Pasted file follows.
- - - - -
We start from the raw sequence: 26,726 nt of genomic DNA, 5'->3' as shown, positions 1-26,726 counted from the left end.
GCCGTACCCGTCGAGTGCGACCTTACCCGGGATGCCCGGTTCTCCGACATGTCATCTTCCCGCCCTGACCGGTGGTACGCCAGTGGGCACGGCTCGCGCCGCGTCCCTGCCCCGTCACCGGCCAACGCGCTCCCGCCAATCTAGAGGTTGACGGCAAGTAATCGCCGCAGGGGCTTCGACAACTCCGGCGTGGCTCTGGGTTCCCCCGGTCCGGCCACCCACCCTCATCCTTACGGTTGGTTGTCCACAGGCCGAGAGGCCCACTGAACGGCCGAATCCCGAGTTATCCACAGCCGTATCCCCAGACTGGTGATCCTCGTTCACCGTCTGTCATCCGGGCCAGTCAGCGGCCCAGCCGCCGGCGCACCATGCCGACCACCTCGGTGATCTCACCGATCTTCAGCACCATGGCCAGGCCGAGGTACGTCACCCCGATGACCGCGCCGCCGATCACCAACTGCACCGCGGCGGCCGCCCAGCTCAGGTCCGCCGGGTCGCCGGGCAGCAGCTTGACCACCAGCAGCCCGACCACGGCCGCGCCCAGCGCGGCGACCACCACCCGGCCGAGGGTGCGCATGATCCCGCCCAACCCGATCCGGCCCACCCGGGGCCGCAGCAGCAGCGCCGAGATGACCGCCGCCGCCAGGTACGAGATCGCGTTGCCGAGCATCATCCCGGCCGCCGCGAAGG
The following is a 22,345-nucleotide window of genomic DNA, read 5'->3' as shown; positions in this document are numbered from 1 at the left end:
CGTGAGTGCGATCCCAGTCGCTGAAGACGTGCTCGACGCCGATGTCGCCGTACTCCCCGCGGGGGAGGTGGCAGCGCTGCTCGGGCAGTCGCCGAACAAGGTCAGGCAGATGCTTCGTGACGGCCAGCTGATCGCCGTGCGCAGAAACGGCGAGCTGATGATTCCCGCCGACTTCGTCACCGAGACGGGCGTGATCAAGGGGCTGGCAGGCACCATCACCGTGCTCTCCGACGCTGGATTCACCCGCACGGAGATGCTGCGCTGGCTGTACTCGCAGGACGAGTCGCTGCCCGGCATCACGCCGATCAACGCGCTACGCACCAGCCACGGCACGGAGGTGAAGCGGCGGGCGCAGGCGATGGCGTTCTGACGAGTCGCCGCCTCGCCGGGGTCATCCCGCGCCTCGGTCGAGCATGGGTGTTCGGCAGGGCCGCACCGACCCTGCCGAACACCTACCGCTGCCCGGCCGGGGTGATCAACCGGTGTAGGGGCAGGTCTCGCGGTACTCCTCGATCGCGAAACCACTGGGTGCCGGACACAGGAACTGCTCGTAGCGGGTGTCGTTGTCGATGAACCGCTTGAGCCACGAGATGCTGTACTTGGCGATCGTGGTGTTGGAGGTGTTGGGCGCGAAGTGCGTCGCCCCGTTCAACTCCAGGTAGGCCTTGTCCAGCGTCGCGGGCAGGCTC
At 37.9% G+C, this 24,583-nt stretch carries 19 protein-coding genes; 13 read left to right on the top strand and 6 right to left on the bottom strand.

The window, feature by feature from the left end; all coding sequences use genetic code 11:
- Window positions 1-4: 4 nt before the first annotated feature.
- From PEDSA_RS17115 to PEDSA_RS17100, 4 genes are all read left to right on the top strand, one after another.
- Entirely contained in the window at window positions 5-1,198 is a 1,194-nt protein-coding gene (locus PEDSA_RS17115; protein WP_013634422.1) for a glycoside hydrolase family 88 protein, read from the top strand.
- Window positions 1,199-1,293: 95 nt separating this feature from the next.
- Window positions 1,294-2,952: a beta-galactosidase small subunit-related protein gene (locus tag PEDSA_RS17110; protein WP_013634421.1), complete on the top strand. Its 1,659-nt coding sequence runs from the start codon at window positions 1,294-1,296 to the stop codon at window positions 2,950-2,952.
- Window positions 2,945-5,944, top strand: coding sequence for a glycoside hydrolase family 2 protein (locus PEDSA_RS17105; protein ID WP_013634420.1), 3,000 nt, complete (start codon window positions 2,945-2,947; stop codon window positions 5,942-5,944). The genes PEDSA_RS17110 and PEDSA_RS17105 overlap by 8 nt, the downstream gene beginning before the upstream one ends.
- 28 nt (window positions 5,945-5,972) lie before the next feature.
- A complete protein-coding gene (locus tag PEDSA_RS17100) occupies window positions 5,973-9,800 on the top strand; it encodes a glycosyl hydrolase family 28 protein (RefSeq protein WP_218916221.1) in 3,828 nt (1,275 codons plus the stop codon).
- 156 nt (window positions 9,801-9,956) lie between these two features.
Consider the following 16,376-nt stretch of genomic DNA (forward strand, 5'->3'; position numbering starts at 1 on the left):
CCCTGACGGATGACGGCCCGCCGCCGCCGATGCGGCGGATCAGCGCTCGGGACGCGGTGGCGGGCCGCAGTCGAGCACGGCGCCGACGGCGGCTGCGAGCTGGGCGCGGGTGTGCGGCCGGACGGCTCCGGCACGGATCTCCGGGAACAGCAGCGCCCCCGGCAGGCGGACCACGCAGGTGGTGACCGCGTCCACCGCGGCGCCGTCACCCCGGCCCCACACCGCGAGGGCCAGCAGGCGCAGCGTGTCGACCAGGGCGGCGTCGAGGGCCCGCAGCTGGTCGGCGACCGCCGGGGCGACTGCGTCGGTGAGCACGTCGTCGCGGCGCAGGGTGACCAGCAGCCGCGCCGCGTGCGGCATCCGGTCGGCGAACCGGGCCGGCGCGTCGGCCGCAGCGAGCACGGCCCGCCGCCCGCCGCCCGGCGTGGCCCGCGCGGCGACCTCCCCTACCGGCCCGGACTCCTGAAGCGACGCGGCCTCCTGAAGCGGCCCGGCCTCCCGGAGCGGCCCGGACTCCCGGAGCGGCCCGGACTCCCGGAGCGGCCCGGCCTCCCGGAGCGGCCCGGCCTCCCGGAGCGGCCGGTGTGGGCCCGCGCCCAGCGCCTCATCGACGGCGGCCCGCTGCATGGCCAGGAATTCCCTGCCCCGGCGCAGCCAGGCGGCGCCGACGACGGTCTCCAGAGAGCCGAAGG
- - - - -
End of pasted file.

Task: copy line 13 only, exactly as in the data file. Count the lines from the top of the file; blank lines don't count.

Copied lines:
- 28 nt (window positions 5,945-5,972) lie before the next feature.